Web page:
This is a clip of Mark Zuckerberg's more than 20-minute speech at Tsinghua University in Beijing. According to the Facebook founder and CEO, this was his first time giving a speech in Chinese. (Tsinghua University)

Last October, Facebook chief executive Mark Zuckerberg won widespread praise for holding a question-and-answer session at Beijing's Tsinghua University almost entirely in Mandarin. Although many experts agreed that his language skills were far from perfect, the audience was clearly delighted when the American billionaire first began speaking in Mandarin, which he has been learning since 2010.

Almost exactly a year later, Zuckerberg decided to show off how far his language skills have progressed by giving a 20-minute speech entirely in Mandarin. Speaking to Tsinghua students again, he talked  about Facebook's history and his sense of its bigger purpose.

"This was also my first real speech in any language sharing how I started thinking about Facebook's mission, what has kept me going through challenging times and what our mission means now looking ahead for our community of 1.5 billion people," Zuckerberg said in a message posted to Facebook.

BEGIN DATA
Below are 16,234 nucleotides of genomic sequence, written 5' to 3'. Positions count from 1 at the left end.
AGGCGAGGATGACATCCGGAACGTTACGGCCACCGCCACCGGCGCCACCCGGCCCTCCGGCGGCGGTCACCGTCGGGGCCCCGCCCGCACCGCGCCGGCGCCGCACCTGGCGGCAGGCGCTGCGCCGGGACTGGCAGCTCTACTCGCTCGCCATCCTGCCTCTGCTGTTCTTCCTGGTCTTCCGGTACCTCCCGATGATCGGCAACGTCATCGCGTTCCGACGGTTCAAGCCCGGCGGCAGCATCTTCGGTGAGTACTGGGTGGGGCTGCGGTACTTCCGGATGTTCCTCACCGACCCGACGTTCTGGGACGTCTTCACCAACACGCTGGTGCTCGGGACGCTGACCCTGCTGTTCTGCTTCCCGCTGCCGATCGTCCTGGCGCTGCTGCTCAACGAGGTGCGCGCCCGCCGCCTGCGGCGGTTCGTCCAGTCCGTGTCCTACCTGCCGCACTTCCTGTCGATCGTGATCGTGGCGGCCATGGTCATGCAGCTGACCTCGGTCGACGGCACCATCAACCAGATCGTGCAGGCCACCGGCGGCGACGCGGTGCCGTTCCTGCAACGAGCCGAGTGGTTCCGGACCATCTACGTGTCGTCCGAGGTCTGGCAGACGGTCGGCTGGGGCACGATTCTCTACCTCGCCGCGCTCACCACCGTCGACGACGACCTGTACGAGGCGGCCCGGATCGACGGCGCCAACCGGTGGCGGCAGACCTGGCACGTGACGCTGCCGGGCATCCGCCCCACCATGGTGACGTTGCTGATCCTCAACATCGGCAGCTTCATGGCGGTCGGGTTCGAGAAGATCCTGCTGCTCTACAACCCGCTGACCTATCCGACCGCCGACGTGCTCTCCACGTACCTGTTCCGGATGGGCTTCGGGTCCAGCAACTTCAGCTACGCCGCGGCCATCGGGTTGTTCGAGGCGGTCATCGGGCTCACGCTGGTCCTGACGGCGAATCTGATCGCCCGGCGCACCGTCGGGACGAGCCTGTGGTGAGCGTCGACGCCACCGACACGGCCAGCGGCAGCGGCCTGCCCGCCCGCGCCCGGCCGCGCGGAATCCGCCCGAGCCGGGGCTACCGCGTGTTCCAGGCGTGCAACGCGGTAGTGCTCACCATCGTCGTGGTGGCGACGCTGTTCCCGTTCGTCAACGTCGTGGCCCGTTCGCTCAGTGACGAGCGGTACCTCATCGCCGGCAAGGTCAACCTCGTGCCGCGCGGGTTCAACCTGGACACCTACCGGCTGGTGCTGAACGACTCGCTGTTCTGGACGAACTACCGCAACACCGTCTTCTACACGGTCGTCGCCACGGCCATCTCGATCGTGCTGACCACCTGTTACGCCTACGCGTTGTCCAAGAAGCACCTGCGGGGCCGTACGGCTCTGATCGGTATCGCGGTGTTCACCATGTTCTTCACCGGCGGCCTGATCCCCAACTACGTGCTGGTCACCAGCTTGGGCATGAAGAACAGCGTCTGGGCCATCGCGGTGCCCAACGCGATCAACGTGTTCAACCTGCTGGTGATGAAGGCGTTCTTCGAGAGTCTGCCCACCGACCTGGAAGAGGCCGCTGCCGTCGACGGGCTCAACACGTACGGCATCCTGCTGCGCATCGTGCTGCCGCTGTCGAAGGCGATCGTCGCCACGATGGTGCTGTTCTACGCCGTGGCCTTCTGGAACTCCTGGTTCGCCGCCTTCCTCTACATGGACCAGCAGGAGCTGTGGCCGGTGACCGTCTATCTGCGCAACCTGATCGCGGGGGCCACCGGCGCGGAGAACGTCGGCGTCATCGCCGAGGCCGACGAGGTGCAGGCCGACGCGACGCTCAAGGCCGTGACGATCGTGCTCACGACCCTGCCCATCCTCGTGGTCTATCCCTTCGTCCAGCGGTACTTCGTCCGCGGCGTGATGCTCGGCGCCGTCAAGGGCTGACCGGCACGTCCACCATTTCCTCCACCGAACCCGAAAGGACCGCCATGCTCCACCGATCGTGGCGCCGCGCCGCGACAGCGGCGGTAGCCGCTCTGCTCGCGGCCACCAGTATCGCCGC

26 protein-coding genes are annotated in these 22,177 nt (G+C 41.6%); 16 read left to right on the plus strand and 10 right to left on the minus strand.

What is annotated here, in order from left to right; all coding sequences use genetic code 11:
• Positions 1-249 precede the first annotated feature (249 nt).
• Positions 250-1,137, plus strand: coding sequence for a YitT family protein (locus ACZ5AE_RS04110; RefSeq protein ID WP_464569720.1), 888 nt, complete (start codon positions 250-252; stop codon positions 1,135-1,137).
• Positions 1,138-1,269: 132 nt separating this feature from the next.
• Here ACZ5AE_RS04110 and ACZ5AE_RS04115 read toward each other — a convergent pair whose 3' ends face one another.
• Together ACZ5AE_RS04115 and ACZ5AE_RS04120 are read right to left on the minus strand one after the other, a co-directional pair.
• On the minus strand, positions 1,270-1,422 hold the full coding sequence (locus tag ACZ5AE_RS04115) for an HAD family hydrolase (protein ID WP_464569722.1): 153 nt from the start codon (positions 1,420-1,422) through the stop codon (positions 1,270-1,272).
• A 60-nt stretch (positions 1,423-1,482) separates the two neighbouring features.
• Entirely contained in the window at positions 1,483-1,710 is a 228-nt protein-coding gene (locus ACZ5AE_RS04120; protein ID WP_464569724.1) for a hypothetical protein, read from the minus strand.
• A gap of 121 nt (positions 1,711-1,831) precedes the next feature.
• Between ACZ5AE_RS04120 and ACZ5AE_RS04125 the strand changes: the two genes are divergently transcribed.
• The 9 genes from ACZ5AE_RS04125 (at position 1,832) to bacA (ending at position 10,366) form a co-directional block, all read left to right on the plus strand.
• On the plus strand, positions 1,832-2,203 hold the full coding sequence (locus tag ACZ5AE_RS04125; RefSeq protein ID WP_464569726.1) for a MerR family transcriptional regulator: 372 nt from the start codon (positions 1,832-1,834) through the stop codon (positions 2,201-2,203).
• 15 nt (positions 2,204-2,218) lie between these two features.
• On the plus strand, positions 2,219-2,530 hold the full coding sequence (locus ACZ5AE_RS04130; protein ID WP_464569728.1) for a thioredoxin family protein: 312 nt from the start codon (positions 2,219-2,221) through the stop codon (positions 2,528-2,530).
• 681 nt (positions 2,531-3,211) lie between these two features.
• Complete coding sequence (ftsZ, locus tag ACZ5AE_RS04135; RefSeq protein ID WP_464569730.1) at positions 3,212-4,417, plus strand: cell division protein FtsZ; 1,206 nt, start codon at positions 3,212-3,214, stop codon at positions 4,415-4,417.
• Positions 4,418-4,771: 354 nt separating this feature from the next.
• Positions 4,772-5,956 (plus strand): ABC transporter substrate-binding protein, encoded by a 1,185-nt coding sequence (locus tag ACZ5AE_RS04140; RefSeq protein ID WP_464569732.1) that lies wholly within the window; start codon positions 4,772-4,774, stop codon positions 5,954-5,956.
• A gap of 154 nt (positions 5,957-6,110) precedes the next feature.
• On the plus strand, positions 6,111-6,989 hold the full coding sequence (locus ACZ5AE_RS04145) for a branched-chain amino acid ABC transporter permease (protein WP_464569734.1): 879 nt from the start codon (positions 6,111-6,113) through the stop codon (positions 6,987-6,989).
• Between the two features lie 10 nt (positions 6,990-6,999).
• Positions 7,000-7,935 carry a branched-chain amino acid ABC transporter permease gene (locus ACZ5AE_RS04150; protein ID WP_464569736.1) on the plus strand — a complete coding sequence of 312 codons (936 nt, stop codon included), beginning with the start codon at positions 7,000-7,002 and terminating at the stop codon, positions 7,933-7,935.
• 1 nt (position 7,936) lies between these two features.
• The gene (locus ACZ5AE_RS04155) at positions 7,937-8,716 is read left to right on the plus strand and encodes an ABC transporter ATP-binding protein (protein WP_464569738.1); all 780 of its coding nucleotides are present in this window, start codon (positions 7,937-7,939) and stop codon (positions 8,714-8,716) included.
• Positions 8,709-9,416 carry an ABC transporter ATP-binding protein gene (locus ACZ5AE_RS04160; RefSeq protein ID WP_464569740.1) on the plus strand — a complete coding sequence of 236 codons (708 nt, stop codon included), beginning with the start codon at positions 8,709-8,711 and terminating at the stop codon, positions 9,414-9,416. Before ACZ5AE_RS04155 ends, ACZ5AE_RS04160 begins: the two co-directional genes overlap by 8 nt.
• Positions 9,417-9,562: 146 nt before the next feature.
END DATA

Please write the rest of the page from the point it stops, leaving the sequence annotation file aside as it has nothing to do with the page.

Facebook has been blocked in China since 2009, though some in the country access it via virtual private networks. Many observers believe that Zuckerberg's efforts to learn Mandarin are part of a broader plan to gain access to the country, which has a population of more than 1.3 billion. The Facebook CEO used his language skills to speak directly with Xi Jinping during the Chinese president's recent visit to the United States.

A link to Zuckerberg's speech was shared on Sina Weibo, a homegrown social network popular in China, and users' reactions were mixed. Many expressed admiration for his attempts to learn Mandarin, but not all thought his skills were quite so impressive. "If it were not for the English subtitles, I really couldn't understand him," one user wrote. "This Mandarin is really difficult to hear," another added.

Others, however, were more amused to see so much talk about the head of a Web site they couldn't even access. "Who is this person?" one user mocked. "Is there a Facebook Web site in this world?"

Another poster referred ironically to the error page that appears when Chinese users try to load Facebook: "404 is coming to China."

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Xu Yangjingjing contributed to this post.